Mon April 12, 2021 12:19 PM|GlobeNewswire|About: NVDA
- ‘Grace’ CPU delivers 10x performance leap for systems training giant AI models, using energy-efficient Arm cores
- Swiss Supercomputing Center and US Department of Energy’s Los Alamos National Laboratory First to Build NVIDIA CPU-Powered Supercomputers
The result of more than 10,000 engineering years of work, the NVIDIA Grace™ CPU is designed to address the computing requirements for the world’s most advanced applications — including natural language processing, recommender systems and AI supercomputing — that analyze enormous datasets requiring both ultra-fast compute performance and massive memory. It combines energy-efficient Arm CPU cores with an innovative low-power memory subsystem to deliver high performance with great efficiency.
“Leading-edge AI and data science are pushing today’s computer architecture beyond its limits – processing unthinkable amounts of data,” said Jensen Huang, founder and CEO of NVIDIA. “Using licensed Arm IP, NVIDIA has designed Grace as a CPU specifically for giant-scale AI and HPC. Coupled with the GPU and DPU, Grace gives us the third foundational technology for computing, and the ability to re-architect the data center to advance AI. NVIDIA is now a three-chip company.”
Grace is a highly specialized processor targeting workloads such as training next-generation NLP models that have more than 1 trillion parameters. When tightly coupled with NVIDIA GPUs, a Grace CPU-based system will deliver 10x faster performance than today’s state-of-the-art NVIDIA DGX™-based systems, which run on x86 CPUs.
While the vast majority of data centers are expected to be served by existing CPUs, Grace — named for Grace Hopper, the U.S. computer-programming pioneer — will serve a niche segment of computing.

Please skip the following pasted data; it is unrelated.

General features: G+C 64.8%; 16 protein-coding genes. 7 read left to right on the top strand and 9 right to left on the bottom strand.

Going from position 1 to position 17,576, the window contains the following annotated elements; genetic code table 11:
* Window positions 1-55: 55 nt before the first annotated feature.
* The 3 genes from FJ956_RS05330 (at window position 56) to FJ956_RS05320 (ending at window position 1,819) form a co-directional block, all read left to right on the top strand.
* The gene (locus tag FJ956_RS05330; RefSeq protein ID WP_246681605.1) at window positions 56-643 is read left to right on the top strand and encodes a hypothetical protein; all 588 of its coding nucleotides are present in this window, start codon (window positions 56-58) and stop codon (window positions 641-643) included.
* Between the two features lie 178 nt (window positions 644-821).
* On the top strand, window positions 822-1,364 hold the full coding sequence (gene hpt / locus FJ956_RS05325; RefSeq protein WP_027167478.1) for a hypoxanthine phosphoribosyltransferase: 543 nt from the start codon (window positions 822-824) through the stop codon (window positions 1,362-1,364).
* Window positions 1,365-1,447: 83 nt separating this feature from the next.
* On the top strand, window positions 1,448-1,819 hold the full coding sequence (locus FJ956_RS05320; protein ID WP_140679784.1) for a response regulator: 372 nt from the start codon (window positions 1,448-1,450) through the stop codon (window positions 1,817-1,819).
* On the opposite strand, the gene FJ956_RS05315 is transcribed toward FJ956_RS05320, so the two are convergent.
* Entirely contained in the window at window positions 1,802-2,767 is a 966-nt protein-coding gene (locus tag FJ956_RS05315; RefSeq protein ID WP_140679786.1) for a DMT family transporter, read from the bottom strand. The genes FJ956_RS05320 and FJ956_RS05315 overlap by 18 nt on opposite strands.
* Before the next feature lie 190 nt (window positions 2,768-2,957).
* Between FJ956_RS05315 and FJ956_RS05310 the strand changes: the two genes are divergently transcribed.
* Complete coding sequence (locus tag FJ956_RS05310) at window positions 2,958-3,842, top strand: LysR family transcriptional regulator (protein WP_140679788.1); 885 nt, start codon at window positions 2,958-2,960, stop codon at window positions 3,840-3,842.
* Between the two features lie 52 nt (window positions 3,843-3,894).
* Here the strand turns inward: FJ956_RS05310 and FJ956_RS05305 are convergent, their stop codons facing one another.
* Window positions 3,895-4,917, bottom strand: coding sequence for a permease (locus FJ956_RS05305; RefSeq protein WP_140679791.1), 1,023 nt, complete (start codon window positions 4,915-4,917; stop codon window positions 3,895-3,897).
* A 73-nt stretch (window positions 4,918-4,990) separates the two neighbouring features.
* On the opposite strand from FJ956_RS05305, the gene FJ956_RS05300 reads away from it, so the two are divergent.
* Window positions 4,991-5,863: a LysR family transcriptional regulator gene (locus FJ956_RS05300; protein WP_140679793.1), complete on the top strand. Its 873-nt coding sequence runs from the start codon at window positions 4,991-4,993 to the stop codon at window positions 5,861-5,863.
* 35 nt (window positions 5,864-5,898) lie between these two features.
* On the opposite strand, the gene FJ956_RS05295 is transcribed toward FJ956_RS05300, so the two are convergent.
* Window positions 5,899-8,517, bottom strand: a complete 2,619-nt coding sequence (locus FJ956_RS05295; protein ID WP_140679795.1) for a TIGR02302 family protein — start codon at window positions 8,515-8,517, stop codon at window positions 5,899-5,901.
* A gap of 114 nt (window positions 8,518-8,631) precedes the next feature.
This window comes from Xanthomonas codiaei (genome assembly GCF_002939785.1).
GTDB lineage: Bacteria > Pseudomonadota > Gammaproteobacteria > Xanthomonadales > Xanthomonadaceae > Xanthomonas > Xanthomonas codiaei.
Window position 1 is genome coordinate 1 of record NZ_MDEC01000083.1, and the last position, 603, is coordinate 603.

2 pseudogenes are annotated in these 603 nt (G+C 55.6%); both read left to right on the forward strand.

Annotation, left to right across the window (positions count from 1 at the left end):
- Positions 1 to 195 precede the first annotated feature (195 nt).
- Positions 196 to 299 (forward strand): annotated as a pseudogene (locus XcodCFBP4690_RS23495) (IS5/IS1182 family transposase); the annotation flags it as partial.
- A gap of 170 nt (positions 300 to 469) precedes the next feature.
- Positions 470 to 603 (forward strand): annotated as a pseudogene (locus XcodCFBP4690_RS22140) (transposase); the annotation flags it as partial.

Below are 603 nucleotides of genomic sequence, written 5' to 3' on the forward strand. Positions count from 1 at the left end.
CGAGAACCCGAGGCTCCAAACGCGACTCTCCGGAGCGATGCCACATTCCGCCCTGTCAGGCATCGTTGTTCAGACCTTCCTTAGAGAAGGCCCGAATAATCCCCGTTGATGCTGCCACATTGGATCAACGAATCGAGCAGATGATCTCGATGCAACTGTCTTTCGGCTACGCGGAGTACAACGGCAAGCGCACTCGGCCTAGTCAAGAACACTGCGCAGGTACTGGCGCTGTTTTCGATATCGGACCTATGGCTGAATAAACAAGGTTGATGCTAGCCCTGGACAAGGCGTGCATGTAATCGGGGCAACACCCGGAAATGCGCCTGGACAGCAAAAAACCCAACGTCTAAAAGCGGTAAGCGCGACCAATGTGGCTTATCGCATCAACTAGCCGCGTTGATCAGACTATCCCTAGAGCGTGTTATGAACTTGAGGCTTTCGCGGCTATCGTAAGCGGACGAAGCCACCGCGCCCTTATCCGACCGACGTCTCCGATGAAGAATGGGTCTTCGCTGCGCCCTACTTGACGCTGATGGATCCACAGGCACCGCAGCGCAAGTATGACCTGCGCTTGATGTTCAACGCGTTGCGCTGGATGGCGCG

The Swiss National Supercomputing Centre (CSCS) and the U.S. Department of Energy’s Los Alamos National Laboratory are the first to announce plans to build Grace-powered supercomputers in support of national scientific research efforts.
NVIDIA is introducing Grace as the volume of data and size of AI models are growing exponentially. Today’s largest AI models include billions of parameters and are doubling every two-and-a-half months. Training them requires a new CPU that can be tightly coupled with a GPU to eliminate system bottlenecks.
NVIDIA built Grace by leveraging the incredible flexibility of Arm’s data center architecture. By introducing a new server-class CPU, NVIDIA is advancing the goal of technology diversity in AI and HPC communities, where choice is key to delivering the innovation needed to solve the world’s most pressing problems.
“As the world’s most widely licensed processor architecture, Arm drives innovation in incredible new ways every day,” said Arm CEO Simon Segars. “NVIDIA’s introduction of the Grace data center CPU illustrates clearly how Arm’s licensing model enables an important invention, one that will further support the incredible work of AI researchers and scientists everywhere.”
Grace’s First Adopters Push Limits of Science and AI
CSCS and Los Alamos National Laboratory both plan to bring Grace-powered supercomputers, built by Hewlett Packard Enterprise, online in 2023.
”NVIDIA’s novel Grace CPU allows us to converge AI technologies and classic supercomputing for solving some of the hardest problems in computational science,” said CSCS Director Prof. Thomas Schulthess. “We are excited to make the new NVIDIA CPU available for our users in Switzerland and globally for processing and analyzing massive and complex scientific datasets.”
“With an innovative balance of memory bandwidth and capacity, this next-generation system will shape our institution’s computing strategy,” said Thom Mason, director of the Los Alamos National Laboratory. “Thanks to NVIDIA’s new Grace CPU, we’ll be able to deliver advanced scientific research using high-fidelity 3D simulations and analytics with datasets that are larger than previously possible.”